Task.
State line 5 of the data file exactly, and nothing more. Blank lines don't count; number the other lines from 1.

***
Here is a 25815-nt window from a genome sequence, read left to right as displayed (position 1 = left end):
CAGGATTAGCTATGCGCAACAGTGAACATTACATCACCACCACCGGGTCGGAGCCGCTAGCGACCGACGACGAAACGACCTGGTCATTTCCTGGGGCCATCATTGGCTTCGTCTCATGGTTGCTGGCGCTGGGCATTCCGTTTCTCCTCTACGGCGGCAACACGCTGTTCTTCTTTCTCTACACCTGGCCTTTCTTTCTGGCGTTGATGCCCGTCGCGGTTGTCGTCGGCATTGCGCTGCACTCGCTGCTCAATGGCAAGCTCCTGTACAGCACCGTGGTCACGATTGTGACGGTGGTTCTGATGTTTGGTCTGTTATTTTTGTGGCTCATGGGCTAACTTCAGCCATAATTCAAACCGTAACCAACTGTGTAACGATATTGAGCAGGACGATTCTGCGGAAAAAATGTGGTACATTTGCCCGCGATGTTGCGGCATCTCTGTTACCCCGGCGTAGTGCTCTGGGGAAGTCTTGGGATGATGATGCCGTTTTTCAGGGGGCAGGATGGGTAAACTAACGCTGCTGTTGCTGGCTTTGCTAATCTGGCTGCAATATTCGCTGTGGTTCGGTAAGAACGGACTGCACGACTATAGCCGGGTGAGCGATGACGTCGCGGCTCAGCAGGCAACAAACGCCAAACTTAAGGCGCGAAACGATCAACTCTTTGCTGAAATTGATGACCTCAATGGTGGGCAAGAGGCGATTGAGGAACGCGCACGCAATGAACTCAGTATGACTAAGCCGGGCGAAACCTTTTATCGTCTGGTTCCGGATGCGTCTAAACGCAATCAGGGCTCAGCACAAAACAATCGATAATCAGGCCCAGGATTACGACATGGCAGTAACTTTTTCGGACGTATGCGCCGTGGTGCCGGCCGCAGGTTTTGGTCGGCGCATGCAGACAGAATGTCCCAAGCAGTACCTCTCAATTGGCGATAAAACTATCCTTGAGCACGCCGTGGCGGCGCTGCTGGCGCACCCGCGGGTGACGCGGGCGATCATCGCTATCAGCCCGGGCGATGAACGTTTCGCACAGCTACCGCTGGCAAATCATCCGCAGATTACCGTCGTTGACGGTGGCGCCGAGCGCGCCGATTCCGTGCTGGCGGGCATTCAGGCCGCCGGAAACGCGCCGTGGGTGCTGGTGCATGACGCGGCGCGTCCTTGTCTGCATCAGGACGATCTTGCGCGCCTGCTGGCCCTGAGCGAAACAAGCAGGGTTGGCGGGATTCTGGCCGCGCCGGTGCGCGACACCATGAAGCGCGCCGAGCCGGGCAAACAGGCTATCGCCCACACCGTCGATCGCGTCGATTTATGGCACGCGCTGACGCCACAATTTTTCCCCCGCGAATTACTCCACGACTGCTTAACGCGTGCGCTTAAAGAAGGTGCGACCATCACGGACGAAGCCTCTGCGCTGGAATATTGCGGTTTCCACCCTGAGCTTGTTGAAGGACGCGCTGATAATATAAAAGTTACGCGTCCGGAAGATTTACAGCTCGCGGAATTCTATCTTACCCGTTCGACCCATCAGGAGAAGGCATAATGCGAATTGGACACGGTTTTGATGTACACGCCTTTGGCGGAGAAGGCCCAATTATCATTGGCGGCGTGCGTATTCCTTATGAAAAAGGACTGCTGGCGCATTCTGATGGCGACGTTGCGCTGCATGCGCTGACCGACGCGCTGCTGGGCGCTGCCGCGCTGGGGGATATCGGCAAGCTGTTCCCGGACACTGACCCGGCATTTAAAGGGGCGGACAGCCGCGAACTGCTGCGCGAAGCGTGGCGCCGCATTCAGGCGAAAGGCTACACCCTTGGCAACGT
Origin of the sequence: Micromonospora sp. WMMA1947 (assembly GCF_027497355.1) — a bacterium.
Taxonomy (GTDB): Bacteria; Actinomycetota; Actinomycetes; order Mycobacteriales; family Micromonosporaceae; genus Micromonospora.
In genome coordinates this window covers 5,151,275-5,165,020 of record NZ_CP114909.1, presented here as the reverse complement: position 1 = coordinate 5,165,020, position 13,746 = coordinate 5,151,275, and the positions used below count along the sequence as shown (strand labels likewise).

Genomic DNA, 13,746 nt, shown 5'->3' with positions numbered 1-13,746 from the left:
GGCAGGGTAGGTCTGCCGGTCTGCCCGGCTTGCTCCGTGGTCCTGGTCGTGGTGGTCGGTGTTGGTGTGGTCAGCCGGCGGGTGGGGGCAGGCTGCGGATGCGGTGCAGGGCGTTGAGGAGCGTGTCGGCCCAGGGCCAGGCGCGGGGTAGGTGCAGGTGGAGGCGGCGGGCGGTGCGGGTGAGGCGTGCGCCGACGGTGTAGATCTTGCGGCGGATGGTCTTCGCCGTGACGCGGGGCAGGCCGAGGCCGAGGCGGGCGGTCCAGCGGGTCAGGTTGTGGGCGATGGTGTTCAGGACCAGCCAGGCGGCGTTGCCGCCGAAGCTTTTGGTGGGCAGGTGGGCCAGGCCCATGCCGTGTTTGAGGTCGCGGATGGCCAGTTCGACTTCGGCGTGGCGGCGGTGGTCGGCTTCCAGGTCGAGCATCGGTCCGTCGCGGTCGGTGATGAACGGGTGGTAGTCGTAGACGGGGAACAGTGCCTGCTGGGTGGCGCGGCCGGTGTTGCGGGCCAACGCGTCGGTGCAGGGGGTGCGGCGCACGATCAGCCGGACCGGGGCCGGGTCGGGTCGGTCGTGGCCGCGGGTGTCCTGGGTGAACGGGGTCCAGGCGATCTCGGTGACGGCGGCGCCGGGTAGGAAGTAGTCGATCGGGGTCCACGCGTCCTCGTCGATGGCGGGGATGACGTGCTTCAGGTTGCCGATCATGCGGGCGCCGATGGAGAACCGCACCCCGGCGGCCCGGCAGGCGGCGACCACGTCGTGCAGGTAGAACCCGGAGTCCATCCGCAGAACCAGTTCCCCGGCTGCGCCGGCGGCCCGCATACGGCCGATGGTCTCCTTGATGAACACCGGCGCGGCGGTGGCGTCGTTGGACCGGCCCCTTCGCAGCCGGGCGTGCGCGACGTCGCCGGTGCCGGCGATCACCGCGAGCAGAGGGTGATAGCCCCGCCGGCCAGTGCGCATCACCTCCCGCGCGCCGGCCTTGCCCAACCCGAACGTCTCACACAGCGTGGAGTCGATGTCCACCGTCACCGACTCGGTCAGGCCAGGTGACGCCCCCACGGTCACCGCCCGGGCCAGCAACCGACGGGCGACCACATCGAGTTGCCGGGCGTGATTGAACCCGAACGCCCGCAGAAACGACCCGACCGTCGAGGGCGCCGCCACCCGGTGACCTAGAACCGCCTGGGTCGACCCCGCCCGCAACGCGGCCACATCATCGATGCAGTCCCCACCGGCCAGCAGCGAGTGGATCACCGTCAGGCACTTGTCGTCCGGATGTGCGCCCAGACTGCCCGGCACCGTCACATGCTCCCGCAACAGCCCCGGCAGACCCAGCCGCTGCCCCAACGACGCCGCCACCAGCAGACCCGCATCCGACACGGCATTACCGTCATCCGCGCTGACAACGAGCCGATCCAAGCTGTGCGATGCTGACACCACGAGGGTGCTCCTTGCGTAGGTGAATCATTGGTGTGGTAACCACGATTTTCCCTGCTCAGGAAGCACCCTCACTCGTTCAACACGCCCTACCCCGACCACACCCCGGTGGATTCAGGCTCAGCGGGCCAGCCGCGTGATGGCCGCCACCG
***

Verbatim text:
In genome coordinates this window covers 5,151,275-5,165,020 of record NZ_CP114909.1, presented here as the reverse complement: position 1 = coordinate 5,165,020, position 13,746 = coordinate 5,151,275, and the positions used below count along the sequence as shown (strand labels likewise).